After a successful round of mapping Surabaya’s infrastructures in three months, the Humanitarian OpenStreetMap Team (HOT) Indonesia relocates to the country’s capital, Jakarta. Continuing the mission to provide lifeline infrastructure data for disaster decision-making support, HOT will map an area of about 661.5 km2, which is home to more than 10 million people. Jakarta is notorious for its annual flooding during rainy seasons, and having key lifeline infrastructure properly mapped and documented will allow for a more accurate urban contingency plan.
Pic 1. Jakarta 2013 Flood. Picture credit: The Jakarta Globe
These lifeline infrastructure features include, among others, banks; communications; transportations; water supply system; electrical power system; fuel storage; public institutions, such as schools, places of worship and traditional market; health facilities; emergency services, such as fire and police stations; sport and recreation facilities; and government establishments. As part of the project, HOT is also updating the administrative boundaries of DKI Jakarta, from the subdistrict level (Kecamatan), to the village (Keluruhan), community-group (Rukun Warga) and in some select villages, even to the neighborhood (Rukun Tetangga) level.
Collected data will be integrated as individual OpenStreetMap (OSM) feature layers, in the disaster management tool InAWARE. Delivering disaster related data, InAWARE aims to improve early warning and management decision making within Indonesia. Funded by U.S. Agency for International Development (USAID) Office for Foreign Disaster Assistance (OFDA) and developed by the Pacific Disaster Center (PDC), InAWARE is supported by the Government of Indonesia’s National Agency for Disaster Management (BNPB).
Pic 2. HOT’s meeting in BPBD DKI Jakarta Office, talking about how the two institutions can support each other in the mapping project. HOT Indonesia Documentation.
To assist with data collection on the ground, DKI Jakarta’s Regional Disaster Management Agency (BPBD) has offered their assistance and guidance in areas with high security and safety risk. They are also sending out notification letters to village leaders in the DKI Jakarta province to inform them of HOT’s work ahead of time to help speed up the process as the capital is twice the size of Surabaya with more than triple the population.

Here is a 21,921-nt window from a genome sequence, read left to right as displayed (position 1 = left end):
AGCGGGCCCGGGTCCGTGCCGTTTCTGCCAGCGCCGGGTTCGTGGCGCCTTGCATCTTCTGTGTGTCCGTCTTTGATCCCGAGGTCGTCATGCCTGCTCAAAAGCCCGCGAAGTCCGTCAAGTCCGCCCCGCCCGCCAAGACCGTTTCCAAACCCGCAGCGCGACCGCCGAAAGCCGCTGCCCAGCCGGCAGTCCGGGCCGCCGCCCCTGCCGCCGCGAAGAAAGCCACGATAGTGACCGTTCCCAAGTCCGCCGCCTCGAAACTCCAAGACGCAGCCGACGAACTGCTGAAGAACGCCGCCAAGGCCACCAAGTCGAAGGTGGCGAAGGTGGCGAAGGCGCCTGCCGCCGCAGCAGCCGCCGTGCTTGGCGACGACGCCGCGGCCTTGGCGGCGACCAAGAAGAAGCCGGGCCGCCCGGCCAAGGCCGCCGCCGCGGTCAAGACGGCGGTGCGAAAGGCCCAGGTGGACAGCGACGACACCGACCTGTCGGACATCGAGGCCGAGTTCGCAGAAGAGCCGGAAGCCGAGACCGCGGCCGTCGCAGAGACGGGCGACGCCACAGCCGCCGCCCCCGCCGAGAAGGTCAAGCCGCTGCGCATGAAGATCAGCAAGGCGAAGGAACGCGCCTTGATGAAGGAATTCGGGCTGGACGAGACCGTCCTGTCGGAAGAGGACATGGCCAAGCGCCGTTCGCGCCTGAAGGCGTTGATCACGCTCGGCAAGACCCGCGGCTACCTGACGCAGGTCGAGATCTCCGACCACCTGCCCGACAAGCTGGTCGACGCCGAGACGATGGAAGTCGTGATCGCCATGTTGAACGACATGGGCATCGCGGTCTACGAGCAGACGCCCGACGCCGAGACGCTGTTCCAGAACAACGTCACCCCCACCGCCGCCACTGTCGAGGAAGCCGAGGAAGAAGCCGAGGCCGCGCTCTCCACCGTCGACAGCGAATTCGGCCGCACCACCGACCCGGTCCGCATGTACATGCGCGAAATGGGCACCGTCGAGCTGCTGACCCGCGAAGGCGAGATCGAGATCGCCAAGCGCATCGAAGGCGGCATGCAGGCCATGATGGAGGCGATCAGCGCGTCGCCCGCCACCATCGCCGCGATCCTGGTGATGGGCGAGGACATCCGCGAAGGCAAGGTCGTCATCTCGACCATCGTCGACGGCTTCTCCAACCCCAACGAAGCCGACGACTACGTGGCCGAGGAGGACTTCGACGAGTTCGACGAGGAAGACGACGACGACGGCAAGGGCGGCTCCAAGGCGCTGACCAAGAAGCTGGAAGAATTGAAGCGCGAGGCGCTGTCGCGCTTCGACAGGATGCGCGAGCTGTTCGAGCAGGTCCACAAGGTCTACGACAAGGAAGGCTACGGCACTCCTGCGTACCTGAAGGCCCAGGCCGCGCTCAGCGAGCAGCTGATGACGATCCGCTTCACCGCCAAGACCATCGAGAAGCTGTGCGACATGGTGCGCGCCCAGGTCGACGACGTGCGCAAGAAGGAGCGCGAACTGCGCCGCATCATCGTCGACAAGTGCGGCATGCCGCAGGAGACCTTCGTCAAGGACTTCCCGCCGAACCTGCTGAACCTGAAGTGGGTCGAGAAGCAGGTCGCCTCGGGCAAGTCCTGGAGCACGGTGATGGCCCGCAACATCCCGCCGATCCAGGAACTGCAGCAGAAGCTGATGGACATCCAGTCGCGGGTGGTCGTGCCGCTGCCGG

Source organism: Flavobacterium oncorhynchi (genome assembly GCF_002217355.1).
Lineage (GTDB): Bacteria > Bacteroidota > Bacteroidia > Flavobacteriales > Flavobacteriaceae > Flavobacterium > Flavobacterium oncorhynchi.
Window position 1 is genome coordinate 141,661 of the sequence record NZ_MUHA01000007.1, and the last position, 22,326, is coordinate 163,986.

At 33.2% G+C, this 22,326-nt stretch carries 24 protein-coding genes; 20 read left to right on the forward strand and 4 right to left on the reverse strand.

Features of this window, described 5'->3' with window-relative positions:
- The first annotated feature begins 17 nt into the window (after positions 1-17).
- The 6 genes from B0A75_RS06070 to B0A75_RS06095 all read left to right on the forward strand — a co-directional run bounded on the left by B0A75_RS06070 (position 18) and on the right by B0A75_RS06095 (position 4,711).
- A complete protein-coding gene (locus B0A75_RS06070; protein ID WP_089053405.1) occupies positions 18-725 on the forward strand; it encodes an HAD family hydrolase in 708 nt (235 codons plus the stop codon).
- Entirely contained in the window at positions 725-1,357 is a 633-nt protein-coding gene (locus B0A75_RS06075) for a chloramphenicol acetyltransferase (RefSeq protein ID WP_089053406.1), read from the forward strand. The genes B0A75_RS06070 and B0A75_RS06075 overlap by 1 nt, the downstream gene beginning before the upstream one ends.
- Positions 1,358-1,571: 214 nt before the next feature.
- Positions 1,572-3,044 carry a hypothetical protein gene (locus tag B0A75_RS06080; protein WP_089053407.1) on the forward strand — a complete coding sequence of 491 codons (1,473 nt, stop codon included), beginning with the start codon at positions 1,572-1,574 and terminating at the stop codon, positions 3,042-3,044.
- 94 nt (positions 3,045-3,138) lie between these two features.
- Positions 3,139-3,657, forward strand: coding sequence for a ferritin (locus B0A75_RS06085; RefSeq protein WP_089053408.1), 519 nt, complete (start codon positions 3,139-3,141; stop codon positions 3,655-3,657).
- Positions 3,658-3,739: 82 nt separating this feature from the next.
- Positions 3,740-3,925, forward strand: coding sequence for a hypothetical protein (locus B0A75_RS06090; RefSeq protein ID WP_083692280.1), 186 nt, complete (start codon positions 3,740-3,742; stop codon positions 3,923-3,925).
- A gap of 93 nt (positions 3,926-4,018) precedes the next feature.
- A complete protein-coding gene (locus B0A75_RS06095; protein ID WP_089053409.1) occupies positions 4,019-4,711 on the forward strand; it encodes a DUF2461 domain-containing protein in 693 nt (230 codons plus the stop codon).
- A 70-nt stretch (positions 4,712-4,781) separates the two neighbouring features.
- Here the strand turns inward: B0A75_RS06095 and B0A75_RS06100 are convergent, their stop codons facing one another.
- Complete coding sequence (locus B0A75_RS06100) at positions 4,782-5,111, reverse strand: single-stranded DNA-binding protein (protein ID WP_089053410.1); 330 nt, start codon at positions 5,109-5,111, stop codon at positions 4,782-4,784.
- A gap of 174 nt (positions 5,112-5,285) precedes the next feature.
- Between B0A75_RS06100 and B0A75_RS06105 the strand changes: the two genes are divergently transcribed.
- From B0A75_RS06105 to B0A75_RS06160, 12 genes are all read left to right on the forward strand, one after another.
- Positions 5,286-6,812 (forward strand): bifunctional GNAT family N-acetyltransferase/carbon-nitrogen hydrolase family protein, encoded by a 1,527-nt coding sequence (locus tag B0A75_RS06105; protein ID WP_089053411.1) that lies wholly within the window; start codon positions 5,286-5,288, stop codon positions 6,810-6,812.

HOT Indonesia also set up a new office in the capital, since moving the project over from Surabaya to Jakarta. The team is now situated in Tebet, South Jakarta, with the office home for over 50 staff members. Sharing the space with the Disaster Innovation team, there are 20 Data Entry (DE) specialists and 5 Quality Assurance (QA) specialists focused on digitising, collecting attribute data and validating to ensure the quality of data captured in OSM for Jakarta.
The InAWARE mapping team will be dispersed into the 44 subdistricts and 267 villages of Jakarta, with the aim to complete the ground mapping by August 2017. By far, 11 subdistricts were already mapped in the first one month since the project inception.
Pic 3. Mapping timeline of Jakarta. HOT Indonesia Documentation.
Tyler Radford, HOT Executive Director, made a visit to HOT facilities, both in Menara Thamrin and Tebet. He also joined our Data Entry Specialist doing field data collection, surveys, visit to the village offices and interviews. Here is Tyler’s testimony to the ongoing project: